Seth DeValve said he and his teammates — linebacker Chris Kirksey led the group in prayer — had not discussed whether they would continue kneeling at future games. Seth DeValve avoided social media since Monday, but said the reactions he received were mixed.
“Guys support each other on and off the field,” he said. “We care about each and each other’s lives. I myself care about this subject. I care about the guys that wanted to take a stand on this subject. That’s my role, first and foremost is to be an ally to them and play a supportive role.

“Like I’ve told some other people, the opinions on the topic of racism in America has been mixed for a couple hundred years. So it’s to be expected.”

Erica Harris DeValve wrote that her husband understands the issue and that it was the “responsible” thing to do.

“Seth understands how racism systematically oppresses people across this entire nation,” she wrote. “He understands that to be complacent about it is not just unacceptable as a ‘black wife’s’ husband; Seth supported his teammates because it was the right thing to do, it was the godly thing to do and it was the responsible thing to do. If I were white, he should have done the same, and I am confident that he would have.”

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Football has been a priority for Anquan Boldin. But after 14 seasons, more than 200 games and nearly 14,000 yards receiving, the veteran wide receiver now feels a higher calling, which is why he left the Buffalo Bills on Sunday after only two weeks with the team and plans to retire.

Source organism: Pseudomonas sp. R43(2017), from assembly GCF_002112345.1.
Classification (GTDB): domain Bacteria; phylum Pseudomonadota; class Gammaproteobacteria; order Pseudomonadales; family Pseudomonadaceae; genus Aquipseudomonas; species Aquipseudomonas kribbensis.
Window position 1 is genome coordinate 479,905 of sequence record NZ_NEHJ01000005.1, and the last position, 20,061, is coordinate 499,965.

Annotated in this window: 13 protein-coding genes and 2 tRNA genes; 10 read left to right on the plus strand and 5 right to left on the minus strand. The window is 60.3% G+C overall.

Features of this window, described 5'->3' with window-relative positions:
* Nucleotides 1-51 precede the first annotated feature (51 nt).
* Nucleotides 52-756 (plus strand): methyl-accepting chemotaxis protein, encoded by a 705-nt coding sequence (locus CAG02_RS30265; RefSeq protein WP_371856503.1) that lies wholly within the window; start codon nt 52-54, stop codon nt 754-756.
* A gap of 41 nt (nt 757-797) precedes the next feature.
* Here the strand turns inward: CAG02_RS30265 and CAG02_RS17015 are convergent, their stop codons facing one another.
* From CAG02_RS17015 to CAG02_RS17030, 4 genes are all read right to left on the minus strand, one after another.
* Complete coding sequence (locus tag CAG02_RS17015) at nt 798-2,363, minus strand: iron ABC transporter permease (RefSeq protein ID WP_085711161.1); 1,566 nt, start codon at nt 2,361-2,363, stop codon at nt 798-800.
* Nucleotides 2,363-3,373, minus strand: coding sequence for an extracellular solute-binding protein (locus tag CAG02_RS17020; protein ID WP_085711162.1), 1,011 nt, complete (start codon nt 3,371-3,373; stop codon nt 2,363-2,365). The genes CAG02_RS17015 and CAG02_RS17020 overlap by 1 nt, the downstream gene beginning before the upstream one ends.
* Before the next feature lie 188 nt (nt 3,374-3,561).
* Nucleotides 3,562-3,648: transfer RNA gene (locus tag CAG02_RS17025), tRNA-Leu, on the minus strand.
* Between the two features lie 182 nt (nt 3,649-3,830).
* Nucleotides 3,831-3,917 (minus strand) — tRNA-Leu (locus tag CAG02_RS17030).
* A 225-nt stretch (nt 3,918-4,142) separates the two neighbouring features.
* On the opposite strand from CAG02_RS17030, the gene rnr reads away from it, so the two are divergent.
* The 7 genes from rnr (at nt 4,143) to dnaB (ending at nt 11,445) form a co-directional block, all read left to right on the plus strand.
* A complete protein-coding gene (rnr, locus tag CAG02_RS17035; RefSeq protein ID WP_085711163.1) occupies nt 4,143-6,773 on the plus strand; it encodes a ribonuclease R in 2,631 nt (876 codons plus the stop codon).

“Football has afforded me a platform throughout my career to have a greater impact on my humanitarian work, and at this time, I feel drawn to make the larger fight for human rights a priority,” Boldin said in a statement to “My life’s purpose is bigger than football.”

Boldin, 36, has spent parts of the past two years on Capitol Hill fighting for criminal justice reform. His cousin, Corey Jones, was shot to death by a plainclothes police officer in 2015 after Jones’ van broke down on the side of a South Florida highway.

Since then, Boldin has sought to give a voice not only to his family but also to those who feel that their cries for justice and change are falling on deaf ears.
“No. 1, you want to hear that they hear you,” Boldin told ESPN in 2016 before a trip to Capitol Hill. “You want to make sure they understand the things that we, as an African-American community, are going through. I don’t think our community feels that way right now, especially when it comes to law enforcement and the way we’re being policed.

“Our neighborhoods are feeling hurt. No. 2, you want to see changes in policy, in terms of how we train our police officers. And lastly, you want to see accountability — that justice will be served for all — to make sure that the relationship between the African-American community and police can be better. There’s work to be done on both sides because there’s a huge mistrust there. I want to help close that gap.”